Sherese Francis' tweet caught my eye immediate. First of all, I love books. Second of all, I love celebrating. Third of all, I love people that aren't afraid to do new things. So I reached out to Ms. Francis to learn more. Her colleague, Johanne Civil at the Queens Book Festival filled me in on the origins of this festival and what we can expect to find there.
What prompted the creation of the Queens Book Festival? What does it take to bring this all together?
I was working for a business district in the fall of 2014, and part of my responsibilities were the creation of programming that would drive economic development. I automatically thought of a reading series! Being the nerd that I am, books and readings are my immediate go to events no matter where I am. While creating the reading series in Downtown Jamaica that fall, I had the opportunity to work with a few local literacy nonprofits. That's when I discovered, that according to their research and data a third of the children in the borough could not read on grade level. Come to find out, literacy is a growing crisis in New York City. According to 2013-2014 English Language Arts standardized test scores, 70% of New York City's third grade students are reading below grade level. Amongst the City's poor, 76% are not reading on grade level. Those are astounding numbers!
I immediately decided that I wanted to do something about this issue plaguing my borough. I wanted to do something that would have a direct impact on the youth. As a new mom at the time, I realized that the best way to get a third grader and even a high school student to learn anything is to let them experience it themselves. Let them see the possibilities and doors that the simple act of being able to read can have on their lives. Again, in doing research for the reading series I attended a local book festival, I thought, that's it! But there has to be a book fest in Queens already and I just didn't know about it. As soon as I got home that evening I researched book festivals in Queens. There were none. I found a festival that celebrated the art of books and another that focused solely on the authors and not the community. So I automatically started creating and organizing the Queens Book Festival, which would be a reflection of the community, literacy, and social issues. I reached out to friends I knew where passionate about literature, community and children and asked them to join me on this new venture. I wanted to work with people who are as passionate as I am about books and reading and have lived and experienced life here in Queens and not some literary bubble.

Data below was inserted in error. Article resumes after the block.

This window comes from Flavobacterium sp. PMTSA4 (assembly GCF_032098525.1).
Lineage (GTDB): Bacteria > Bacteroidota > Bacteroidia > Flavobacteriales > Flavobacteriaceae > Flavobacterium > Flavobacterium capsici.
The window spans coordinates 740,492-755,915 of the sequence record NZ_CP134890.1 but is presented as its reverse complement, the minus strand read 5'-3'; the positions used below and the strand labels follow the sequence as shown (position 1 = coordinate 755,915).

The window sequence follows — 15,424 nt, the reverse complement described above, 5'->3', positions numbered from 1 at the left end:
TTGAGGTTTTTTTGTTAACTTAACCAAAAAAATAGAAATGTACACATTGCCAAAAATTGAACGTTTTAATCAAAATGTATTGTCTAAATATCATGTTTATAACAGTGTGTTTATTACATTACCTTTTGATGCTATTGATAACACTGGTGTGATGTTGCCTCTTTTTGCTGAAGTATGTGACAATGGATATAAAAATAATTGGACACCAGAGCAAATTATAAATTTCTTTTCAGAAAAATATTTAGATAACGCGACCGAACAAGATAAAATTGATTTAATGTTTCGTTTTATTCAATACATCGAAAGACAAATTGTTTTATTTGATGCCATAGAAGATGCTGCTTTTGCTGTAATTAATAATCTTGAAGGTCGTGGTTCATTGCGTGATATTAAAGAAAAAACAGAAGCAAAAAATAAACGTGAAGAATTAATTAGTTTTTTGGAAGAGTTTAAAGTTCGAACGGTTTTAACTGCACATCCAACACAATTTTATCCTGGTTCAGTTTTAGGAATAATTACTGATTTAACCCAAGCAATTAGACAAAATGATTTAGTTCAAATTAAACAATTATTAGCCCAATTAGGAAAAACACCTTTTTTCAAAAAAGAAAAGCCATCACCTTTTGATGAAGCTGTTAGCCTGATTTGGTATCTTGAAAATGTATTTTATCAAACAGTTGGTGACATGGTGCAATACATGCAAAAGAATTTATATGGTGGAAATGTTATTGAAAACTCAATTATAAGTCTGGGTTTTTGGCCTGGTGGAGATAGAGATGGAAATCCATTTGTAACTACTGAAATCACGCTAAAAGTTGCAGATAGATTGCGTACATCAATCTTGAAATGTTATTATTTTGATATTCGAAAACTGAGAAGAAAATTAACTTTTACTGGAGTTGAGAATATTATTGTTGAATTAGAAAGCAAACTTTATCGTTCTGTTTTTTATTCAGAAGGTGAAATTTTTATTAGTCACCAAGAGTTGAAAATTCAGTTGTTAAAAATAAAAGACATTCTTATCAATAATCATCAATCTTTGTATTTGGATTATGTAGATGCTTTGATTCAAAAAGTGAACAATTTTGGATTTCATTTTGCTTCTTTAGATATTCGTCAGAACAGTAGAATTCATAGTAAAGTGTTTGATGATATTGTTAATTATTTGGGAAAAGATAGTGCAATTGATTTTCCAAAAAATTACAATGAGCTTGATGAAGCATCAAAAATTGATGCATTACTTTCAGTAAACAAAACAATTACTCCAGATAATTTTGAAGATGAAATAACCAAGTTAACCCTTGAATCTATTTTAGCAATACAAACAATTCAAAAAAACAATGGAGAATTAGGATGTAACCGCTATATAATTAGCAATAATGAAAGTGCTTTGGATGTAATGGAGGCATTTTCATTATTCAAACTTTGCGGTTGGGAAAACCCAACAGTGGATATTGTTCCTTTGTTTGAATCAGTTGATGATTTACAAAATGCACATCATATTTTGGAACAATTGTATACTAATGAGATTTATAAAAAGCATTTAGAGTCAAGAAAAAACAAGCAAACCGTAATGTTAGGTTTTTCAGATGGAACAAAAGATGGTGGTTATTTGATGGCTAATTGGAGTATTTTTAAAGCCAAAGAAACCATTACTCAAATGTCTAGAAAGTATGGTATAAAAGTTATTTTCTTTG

Then the real work started, I reached out to all of the major literary festivals in the nation. Everyone was encouraging and welcoming and shared information. They pointed me towards more research and best practices, but the one thing no one ever shared was funding. I already had the experience of working for festivals in Florida and coordinating music concerts while in college, so I knew the work would be indepth. I was prepared and ready to go! I met Sherese at the reading series in the fall and author Brigett Davis strongly suggested that we should consider working with each other. By November, I started getting the festival registered as a nonprofit, created a website, started to assemble a literary committee, and programming to build up the festival. Sherese worked on creating the author line-up and getting the word out to the Queens literary community. I reached out to a few contacts that I had and started getting funding on the table.
We were eager to get the festival out and done by Summer 2015, and as soon as all of our ducks were in a row, they all started falling through. Our venue fell through, and our major sponsor pulled out. Sherese and I worked ourselves to the bone for six months straight; I was pregnant at the time with my second child and would stay up till 4am or 5am to make sure emails were sent and fundraising packages were sent, logistics was in order, advertising and marketing was ready, and the author line-up was perfect. All of that hard work went nowhere. Our community never got to a chance to see or experience any of the readings, poetry, discussions, food, none of it. It was a very devastating experience.
Instead of falling into ourselves, we strapped on our boots tighter and got right back to work. We attended almost every literary event in Queens last year, we even ventured to the outer boroughs; we created a writing contest for the students at the local schools, and created a calendar of events for 2016. This year in addition to planning the festival, we created programs for National Reading Day (Dr. Seuss' birthday), we created and coordinated the first literary crawls in Queens in April and started the interview series on our blog.